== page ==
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Au Revoir Hollande: The UK Welcomes French High Net Worths

The arrival of François Hollande in the Elysee Palace recently is expected to trigger the departure from France of a number of French "high net worths" seeking refuge from the anticipated increase in French tax. London already has a large and well-established French community and offers an attractive destination for French nationals looking to relocate.

For those considering a move to the UK, the main issues are likely to be (a) understanding how their worldwide income and gains will be treated under UK rules (b) organising employment in the UK and (c) the purchase and ownership of a UK property.

Worldwide Income and Gains

If an individual is not coming to the UK permanently and may at some stage return to France, he will be non-UK domiciled (even though UK resident) and there are certain tax advantages to this.

For a UK resident, non-UK domiciled person UK source income and gains will always be taxable in the UK. For foreign income and gains, however, the remittance basis can be claimed to reduce exposure to UK tax. Under the remittance basis, foreign income and gains are only taxed in the UK if they are remitted (i.e. "brought in") to the UK from abroad.

Those who have been resident in the UK for more than 7 years will need to pay an annual remittance basis charge of £30,000 (which rises to £50,000 once they have been in the UK for 14 years), if they wish to continue to claim the remittance basis charge. There is no remittance basis charge for those who have been in the UK for less than 7 years.

Employment

Earnings from a UK employer will be taxed as income at the rates of 20%, 40% and 50%. The top rate of 50%, which is being reduced to 45% as from 6 April next year, applies to income above £150,000.

However, where a UK resident, non-UK domiciled person undertakes duties in the UK and abroad, his overseas earnings can be taxed on the remittance basis if his overseas duties are distinguishable and separate from his UK employment and there are two separate employment contracts in place. Alternatively, if a person is not "ordinarily resident" in the UK it is possible to keep non-UK earnings out of the UK tax net, even in the absence of split contracts and even if the employer is UK based.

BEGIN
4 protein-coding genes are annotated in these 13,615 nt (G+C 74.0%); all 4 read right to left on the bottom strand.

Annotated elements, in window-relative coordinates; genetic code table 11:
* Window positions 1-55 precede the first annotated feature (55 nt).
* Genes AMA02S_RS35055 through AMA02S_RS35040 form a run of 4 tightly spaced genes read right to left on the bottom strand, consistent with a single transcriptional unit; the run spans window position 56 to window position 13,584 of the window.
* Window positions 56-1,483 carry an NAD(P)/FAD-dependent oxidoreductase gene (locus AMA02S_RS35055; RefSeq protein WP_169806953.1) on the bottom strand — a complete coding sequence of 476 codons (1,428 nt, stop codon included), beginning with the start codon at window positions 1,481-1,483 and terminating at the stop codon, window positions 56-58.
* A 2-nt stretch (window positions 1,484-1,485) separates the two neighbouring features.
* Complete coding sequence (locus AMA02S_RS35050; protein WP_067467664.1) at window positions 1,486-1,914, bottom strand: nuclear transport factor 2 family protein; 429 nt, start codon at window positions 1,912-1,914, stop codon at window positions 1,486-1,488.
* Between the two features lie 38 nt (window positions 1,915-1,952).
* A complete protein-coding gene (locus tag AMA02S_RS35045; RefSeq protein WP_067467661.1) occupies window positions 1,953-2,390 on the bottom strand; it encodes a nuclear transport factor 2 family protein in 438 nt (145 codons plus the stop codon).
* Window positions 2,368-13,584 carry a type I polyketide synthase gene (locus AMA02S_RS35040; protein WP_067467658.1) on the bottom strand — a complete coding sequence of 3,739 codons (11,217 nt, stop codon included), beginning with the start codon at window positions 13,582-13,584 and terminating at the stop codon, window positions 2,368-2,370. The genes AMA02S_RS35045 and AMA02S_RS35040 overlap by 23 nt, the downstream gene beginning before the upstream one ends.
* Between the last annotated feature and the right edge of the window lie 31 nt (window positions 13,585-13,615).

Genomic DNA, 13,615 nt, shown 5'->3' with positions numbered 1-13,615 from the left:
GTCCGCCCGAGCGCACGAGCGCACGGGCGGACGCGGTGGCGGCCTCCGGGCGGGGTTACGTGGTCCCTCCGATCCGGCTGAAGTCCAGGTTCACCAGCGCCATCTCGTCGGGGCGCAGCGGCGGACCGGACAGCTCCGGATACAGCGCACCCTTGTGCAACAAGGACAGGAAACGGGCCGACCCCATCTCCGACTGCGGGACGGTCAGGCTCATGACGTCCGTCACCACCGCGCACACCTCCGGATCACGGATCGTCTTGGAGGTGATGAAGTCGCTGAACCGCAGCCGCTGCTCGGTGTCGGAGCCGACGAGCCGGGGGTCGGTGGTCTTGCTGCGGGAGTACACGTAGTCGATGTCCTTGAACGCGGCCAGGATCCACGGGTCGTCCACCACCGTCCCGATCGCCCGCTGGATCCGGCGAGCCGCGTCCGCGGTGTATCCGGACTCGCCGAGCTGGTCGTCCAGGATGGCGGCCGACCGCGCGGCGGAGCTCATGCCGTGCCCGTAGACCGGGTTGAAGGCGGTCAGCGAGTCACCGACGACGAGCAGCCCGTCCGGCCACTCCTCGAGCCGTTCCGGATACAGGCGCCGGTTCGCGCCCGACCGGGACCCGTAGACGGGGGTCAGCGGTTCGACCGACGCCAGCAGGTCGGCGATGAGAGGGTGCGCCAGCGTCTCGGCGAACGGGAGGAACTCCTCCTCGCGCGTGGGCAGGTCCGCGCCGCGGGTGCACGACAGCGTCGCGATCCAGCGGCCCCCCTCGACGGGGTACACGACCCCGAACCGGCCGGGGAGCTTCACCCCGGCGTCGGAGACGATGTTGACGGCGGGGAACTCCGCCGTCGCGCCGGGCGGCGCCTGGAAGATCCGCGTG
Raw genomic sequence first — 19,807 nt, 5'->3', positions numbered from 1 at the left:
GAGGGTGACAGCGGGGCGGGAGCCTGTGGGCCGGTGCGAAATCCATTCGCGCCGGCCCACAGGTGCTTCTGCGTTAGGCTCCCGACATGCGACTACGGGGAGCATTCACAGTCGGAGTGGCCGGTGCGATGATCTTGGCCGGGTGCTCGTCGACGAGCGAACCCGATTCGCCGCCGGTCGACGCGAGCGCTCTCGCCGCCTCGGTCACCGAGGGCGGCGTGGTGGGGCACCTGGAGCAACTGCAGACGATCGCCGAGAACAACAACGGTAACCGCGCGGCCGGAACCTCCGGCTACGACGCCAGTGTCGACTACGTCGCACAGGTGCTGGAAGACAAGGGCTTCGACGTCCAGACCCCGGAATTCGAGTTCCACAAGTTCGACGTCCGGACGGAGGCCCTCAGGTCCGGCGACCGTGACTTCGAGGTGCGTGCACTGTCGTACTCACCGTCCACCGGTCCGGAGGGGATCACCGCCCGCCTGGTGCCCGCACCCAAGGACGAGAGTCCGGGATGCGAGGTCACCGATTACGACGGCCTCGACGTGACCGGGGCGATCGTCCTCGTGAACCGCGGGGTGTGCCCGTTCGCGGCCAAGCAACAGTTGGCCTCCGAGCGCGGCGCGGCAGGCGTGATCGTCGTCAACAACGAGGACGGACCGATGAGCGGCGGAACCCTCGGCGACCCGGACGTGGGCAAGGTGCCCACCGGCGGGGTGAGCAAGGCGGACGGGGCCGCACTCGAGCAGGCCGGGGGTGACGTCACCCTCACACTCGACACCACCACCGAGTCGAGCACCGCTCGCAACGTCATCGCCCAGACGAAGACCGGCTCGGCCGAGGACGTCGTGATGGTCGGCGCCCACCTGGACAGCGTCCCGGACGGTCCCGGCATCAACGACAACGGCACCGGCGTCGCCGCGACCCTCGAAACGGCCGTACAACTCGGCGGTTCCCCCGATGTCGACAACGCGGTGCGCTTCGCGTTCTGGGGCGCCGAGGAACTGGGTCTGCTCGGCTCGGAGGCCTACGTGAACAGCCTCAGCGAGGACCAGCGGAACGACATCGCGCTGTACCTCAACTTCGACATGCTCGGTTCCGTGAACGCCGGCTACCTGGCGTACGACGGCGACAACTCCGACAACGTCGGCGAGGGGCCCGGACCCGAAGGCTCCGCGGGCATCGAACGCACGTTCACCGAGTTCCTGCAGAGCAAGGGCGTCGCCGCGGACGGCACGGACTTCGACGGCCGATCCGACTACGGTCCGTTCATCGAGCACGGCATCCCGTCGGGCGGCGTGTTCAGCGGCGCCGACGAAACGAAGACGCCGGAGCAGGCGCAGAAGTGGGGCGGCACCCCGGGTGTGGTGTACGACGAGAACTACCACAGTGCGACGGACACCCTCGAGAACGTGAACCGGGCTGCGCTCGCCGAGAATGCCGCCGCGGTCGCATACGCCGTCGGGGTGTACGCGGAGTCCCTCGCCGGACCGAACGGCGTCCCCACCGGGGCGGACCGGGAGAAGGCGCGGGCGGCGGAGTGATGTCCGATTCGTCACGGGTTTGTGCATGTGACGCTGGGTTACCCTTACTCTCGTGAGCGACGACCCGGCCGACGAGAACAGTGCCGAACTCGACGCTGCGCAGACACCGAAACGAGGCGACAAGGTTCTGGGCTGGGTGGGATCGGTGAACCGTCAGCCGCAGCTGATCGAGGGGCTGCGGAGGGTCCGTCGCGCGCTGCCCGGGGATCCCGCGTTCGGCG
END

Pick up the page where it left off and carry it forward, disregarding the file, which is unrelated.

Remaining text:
Buying a home in the UK

As a result of this year's budget the purchase of a UK residential property worth over £2million will attract a 7% SDLT charge. The rates of SDLT for properties below the £2million mark range from 1 to 5%. If the property is purchased through a "non-natural person" (such as a company or a partnership with a corporate partner), the SDLT rate rises to 15%.

A gain made on a sale of property by a UK resident owner will trigger capital gains tax (CGT) at 18% or 28%, unless the property is the owner's principal home, in which case the gain is not chargeable. The UK Government also plans to introduce a new CGT charge on gains made by non-UK companies on disposals of UK residential property, thereby bringing non-resident entities within the UK CGT net for the first time.

In addition, the Government is consulting this summer on a proposal to introduce (from April next year) an annual "mansion tax" on residential properties which are held by "non-natural persons" and are worth over £2million.

If owned personally, the value of the UK property will also be within the UK inheritance tax (IHT) net, regardless of the owner's domicile. If an individual dies whilst owning UK property, the value of the property above a tax-free threshold of £325,000 will be taxed at 40%. A full exemption from IHT applies where assets pass from one spouse to another (although this exemption is limited to £55,000 where assets pass from a UK domiciled spouse to a non-domiciled spouse).

Key Points:

  • Plan ahead - seek specialist tax advice in advance of any move to ensure that proper planning is in place before arriving in the UK;
  • Consider making an English Will to cover English real estate on death;
  • Consider whether you will claim the remittance basis and plan accordingly (in terms of organising bank accounts and ring-fencing clean capital);
  • Ensure that any UK tax planning dovetails with the tax regime in your home country and don't forget the potential application of double taxation treaties.

This article first appeared in Money Observer on 19th June 2012.

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